Peter Schjeldahl, New York art critic with a poet's voice, dies at 80
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Peter Schjeldahl, New York art critic with a poet's voice, dies at 80
Mr. Schjeldahl, who wrote for The New Yorker and The Village Voice, was an indispensable guide to art on view, both old and new.

by William Grimes

NEW YORK, NY.- Peter Schjeldahl, a critic whose elegant reviews in The New Yorker and, before that, The Village Voice, made him an indispensable guide to contemporary art, died Friday at his home in Bovina, New York. He was 80.

His wife, Brooke Alderson, confirmed his death. Schjeldahl was diagnosed with terminal lung cancer in August 2019 and had undergone unexpectedly successful immunotherapy but never recovered entirely, she said.

Few critics could match Schjeldahl for his intimate knowledge of New York’s art world, which he wrote about with undiminished enthusiasm for more than a half-century. Even fewer could rival him for sheer eloquence. A poet by vocation in his earlier years, he brought an exquisite word sense to his polished essays, which managed to translate visual subtleties into lapidary prose.

With a deft flick, he wrote of Jean-Auguste-Dominique Ingres’ “glassy, scintillating precision”; of Caspar David Friedrich’s “twilight that sears”; and of the “adagio loops and wristy flares” in Willem de Kooning’s later paintings. He had a gift for the neat aperšu. “Dadaism was an ancestral vein of cool,” he once wrote in The New Yorker. “Those who wondered what it meant could never know.”

Schjeldahl had no theoretical program to advance, no overarching interpretation of art history and, in fact, no real urge to pass judgment. “In a way, the advancement of opinions is the least interesting thing about criticism for me,” he told the online journal Blackbird in 2004, “but it’s one of the essentials to launch you into a situation, into a conversation.” He called himself “just another art lover with more time and leisure.”

He was first and foremost a visual pleasure seeker, on the prowl for new thrills, and a diligent chronicler of the shifting trends in New York’s art scene. In The New York Review of Books in 2009, Sanford Schwartz called him “our best — our most perspicacious and wittiest — art critic.”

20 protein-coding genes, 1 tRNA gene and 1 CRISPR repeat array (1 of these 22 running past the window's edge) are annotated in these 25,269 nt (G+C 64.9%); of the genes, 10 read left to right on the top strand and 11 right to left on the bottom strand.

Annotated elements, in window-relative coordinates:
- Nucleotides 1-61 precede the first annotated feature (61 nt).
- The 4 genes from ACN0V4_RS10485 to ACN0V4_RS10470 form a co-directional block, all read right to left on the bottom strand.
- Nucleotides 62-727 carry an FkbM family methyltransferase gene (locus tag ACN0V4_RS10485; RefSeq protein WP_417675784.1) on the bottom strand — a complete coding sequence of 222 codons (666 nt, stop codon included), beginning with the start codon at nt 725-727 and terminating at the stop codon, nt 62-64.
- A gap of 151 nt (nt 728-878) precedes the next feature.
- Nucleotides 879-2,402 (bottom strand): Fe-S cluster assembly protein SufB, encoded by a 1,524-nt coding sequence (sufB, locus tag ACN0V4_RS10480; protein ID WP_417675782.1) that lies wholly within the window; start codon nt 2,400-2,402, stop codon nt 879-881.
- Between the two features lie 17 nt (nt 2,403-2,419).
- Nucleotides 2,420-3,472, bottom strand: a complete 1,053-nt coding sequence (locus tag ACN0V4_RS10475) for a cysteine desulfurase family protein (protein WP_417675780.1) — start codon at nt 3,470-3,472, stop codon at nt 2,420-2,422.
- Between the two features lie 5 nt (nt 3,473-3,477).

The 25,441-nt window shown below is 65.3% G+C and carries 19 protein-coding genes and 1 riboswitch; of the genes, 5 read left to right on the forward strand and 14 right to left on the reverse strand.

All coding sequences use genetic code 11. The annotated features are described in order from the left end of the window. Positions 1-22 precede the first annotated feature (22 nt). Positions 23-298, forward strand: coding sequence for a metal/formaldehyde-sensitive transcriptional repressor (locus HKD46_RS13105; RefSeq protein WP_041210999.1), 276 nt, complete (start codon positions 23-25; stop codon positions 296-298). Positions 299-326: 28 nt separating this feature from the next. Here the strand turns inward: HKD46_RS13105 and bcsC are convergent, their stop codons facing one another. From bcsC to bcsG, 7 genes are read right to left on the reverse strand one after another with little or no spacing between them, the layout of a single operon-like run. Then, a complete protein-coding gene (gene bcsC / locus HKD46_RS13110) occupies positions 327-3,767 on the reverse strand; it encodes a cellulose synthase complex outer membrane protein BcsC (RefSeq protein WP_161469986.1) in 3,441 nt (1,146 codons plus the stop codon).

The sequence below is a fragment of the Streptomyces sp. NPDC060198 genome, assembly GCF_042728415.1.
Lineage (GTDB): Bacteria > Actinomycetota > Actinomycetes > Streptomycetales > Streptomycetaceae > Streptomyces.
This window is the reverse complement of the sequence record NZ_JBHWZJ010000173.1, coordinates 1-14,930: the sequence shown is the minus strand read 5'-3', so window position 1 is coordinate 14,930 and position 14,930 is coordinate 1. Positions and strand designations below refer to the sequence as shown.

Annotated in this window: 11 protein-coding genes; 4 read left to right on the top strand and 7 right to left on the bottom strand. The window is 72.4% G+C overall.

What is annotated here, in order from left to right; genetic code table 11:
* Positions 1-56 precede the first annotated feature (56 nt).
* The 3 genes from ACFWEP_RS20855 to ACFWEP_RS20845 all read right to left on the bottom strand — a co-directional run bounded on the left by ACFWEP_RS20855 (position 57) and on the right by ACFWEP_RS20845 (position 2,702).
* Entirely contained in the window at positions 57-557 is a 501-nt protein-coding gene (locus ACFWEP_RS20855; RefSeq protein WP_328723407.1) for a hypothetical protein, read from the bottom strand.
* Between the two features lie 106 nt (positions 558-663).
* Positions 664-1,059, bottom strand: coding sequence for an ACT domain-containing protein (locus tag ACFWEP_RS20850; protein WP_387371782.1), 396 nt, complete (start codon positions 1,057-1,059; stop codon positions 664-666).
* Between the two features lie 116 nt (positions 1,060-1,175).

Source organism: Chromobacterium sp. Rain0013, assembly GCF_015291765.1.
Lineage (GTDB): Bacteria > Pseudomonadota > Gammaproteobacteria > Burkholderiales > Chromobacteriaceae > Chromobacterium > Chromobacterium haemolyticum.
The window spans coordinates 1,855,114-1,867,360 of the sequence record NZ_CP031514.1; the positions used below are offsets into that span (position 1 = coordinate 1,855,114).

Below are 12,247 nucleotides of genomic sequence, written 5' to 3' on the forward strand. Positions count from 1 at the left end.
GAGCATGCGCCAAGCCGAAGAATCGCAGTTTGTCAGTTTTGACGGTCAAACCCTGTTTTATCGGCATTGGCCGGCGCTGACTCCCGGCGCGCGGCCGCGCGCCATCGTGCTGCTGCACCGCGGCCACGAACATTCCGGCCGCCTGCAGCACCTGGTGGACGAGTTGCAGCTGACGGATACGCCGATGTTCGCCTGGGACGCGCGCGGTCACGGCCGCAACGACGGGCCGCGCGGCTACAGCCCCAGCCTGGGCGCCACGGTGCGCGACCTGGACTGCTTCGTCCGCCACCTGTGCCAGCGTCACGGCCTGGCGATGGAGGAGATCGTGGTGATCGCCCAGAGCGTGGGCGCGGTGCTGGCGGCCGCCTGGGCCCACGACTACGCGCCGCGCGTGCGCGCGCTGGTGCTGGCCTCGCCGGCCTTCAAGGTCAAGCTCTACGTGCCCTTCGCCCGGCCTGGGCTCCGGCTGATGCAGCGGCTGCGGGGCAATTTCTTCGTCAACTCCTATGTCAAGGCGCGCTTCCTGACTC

His penchant for unstinting, sometimes effusive praise made him seem at times more fan than critic. Roger Kimball, editor of The New Criterion, dismissed him as “a barometer of chic taste,” while conceding that he was often “witty and not infrequently astringently perceptive.”

When roused, Schjeldahl could let fly with a well-aimed zinger. The Pompidou Center in Paris, he once wrote, “feels like a convention center on the verge of a nervous breakdown.” He ridiculed the proliferation of “masterpiece” museum exhibitions with the imagined “Masterpieces of Mesoantarctic Lint.”

He usually managed to find his way to appreciation, against sometimes daunting odds.

“My first glance at the show told me it was junk,” he wrote in The Village Voice in 1991, reviewing a show of thrift-store paintings. “With my second glance, I was in heaven.” He had kind words for Norman Rockwell and Victorian paintings of fairies.

“I have no patience for bitterness of any kind,” he told Interview magazine in 2014. “Even to be involved with art is to inhabit such a level of privilege in life.”

Peter Charles Schjeldahl was born March 20, 1942, in Fargo, North Dakota, and grew up in small towns in North Dakota and Minnesota. His father, Gilmore, known familiarly as Shelly, was an inventor and entrepreneur whose company manufactured machines for making plastic bags and later produced NASA’s first communications satellite, Echo I. Peter’s mother, Charlene (Hanson) Schjeldahl, worked as her husband’s office manager.